Next stop,  Cape Charles House. ( www.capecharleshouse.com )  Walking into the wide foyer area, we were greeted by Carol Evans, who together with her husband Bruce, operates  this elegant  B&B,  a recipient of the coveted Governor’s Hospitality Award.  Carol said that Bruce had been a bit short of time and hadn’t finished all the planned decorating but the house looked lovely to us,  festive garland strung around the doors, stockings hung beneath the mantel.   The large dining room table featured a luxurious arrangement of magnolia cuttings, the deep green shiny leaves perfect for the season,  tastefully complementing the green wall color.   Upstairs, I especially loved the decor of the   “Thomas Dixon Room”, with its spinning wheel,  dressmaker’s form hung with a 1900’s silk dress  and  ladies’ old fashioned high boot hung from the mantel.   However, the hit of  Cape Charles House  for  my granddaughter was not the great decor or the festive Christmas greenery– no,  it was a huge,  fat and furry white cat asleep on the bed, completely undisturbed by the swirl of people  touring thorough.  When  she decided to pet it,  kitty  just raised his head,  stared at her,  then lay back down again,  completely bored by it all— until suddenly up he jumped,  making  a beeline for the back stairs to the kitchen,  leaving all his admirers behind !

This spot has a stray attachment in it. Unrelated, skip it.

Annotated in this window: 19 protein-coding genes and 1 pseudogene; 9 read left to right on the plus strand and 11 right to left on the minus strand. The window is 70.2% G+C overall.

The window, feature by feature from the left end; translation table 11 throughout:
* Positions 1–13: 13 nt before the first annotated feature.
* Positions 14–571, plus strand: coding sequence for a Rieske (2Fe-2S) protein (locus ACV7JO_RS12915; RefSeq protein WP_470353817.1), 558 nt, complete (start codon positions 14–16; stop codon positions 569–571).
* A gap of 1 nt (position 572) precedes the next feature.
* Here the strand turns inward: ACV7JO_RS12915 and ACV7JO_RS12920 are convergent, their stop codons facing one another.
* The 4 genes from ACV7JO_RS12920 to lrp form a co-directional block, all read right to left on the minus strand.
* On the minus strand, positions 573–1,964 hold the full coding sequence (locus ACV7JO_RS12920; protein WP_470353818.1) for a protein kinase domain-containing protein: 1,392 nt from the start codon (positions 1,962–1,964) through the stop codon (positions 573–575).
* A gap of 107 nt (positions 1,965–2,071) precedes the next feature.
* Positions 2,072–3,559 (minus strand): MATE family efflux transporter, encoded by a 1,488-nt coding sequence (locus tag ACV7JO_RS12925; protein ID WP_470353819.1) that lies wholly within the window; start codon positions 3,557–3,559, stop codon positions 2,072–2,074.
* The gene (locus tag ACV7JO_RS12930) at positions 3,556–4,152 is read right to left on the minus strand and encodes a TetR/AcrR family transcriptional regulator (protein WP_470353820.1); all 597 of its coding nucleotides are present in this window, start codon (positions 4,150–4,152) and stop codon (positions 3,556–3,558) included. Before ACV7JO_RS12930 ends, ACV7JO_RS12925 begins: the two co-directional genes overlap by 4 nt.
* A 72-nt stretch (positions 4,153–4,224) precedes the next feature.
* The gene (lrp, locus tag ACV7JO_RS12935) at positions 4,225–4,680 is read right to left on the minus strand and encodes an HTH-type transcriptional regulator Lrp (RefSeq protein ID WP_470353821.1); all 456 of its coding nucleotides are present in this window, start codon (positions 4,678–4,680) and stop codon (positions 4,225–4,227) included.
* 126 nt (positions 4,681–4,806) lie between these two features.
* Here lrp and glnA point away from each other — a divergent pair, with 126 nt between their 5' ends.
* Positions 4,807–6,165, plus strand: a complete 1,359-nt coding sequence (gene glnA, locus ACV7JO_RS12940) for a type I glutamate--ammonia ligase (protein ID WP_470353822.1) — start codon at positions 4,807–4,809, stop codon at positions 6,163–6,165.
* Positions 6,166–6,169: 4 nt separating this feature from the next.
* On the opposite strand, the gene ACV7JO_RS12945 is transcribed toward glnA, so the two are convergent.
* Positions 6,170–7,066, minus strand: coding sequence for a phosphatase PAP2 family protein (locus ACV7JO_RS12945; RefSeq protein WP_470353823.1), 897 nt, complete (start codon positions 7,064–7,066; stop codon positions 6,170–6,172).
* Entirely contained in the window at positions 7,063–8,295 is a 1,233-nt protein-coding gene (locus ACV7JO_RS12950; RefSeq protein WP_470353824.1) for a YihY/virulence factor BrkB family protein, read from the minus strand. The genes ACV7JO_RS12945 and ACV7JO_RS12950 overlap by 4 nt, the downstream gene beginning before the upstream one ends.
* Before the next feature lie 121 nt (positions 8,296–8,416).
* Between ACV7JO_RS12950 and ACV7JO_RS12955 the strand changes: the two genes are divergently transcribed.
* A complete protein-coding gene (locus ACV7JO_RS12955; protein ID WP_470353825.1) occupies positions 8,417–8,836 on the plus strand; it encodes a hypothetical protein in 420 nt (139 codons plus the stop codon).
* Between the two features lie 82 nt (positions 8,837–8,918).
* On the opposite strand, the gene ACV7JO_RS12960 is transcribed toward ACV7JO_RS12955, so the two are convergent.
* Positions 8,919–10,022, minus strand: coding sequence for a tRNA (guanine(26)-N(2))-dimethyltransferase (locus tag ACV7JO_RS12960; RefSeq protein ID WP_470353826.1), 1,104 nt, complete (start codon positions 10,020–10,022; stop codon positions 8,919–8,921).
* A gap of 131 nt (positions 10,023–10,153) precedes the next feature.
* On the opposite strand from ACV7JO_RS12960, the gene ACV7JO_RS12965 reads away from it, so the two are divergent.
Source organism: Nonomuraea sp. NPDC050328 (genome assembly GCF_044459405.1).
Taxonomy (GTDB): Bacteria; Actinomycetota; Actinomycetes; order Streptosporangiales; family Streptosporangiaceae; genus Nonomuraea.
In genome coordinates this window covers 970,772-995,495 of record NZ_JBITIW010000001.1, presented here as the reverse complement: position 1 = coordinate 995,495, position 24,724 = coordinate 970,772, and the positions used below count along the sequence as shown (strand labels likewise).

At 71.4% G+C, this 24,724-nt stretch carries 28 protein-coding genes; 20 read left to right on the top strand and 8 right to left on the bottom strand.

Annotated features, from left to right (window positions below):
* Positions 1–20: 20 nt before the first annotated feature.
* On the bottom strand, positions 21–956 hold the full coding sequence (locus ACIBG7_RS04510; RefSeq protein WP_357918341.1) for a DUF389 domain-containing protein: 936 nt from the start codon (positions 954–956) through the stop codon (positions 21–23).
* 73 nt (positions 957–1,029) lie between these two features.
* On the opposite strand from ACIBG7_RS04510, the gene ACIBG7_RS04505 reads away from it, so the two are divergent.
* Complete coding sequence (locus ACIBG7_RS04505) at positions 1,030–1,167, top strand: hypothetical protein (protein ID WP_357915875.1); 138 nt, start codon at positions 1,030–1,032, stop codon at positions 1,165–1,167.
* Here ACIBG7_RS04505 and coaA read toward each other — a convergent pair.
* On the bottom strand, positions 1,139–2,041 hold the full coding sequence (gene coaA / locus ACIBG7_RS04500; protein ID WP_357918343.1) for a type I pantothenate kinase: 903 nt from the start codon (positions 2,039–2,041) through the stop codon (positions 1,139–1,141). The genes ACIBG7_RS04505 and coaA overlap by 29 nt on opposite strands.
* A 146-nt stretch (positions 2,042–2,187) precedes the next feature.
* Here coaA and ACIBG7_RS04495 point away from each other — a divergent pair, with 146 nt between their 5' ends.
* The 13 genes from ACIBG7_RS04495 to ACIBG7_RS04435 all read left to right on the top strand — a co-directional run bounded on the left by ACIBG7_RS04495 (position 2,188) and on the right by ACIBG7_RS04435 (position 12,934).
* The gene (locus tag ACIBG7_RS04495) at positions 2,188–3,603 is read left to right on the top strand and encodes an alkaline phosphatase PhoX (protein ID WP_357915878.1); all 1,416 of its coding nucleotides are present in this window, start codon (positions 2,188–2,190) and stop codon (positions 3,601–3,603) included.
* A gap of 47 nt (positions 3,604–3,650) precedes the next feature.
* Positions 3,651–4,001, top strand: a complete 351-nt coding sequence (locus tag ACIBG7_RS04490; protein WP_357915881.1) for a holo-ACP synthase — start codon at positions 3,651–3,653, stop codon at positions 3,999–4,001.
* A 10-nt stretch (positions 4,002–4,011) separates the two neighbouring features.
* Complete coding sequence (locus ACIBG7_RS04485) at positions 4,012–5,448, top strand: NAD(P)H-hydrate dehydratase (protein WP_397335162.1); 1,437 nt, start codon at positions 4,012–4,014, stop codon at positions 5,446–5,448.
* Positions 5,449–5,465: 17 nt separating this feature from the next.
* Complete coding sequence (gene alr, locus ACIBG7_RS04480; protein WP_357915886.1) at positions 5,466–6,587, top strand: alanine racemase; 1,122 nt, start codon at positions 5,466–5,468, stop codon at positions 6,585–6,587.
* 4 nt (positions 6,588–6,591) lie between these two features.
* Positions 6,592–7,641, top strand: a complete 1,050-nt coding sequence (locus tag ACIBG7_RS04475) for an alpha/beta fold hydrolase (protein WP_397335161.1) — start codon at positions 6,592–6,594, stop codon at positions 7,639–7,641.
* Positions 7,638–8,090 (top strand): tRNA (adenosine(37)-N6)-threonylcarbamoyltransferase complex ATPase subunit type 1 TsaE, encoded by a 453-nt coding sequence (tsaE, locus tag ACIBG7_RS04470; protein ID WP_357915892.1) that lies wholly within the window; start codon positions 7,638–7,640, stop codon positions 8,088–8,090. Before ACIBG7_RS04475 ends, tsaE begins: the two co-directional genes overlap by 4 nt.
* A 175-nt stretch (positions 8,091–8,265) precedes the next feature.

Sterling House B&B

Final stop on the Victorian Stroll tour,  Sterling House  ( www.sterlinghousecapecharles.com ),  run by proprietor Steve Hairfield with  his rescued greyhound, Duelin,  as the second in command.  When we entered the long foyer with its gorgeous  hardwood floors,  Steve was kind enough to ask Duelin to come downstairs to greet my granddaughter.  Definitely it was love at first sight !   Child and dog settled on the sofa to discuss secrets of the season,  lights from the beautifully decorated tree glowing softly beside them.    Steve has a great deal of  Cape Charles artwork displayed and the paintings of scenes from the beach and marina really add to the flavor of  this home where the Chesapeake Bay can be seen from the front porch.  Like Seagate and Cape Charles House,  the dining room at Sterling House was dressed in its best,  decorated for the season and looking  picture perfect,  with greenery, candles, mantel pieces, striking  red tablecloth and poinsettias.  Dusk was well settled as we were leaving about 5:30.  Outside,  the long strings of  bright white lights  sparkled and glowed,  illuminating this striking home and the be-ribboned wreathes hanging from its windows,  a dazzling holiday sight.   And more festivities yet to come at the Grand Illumination later !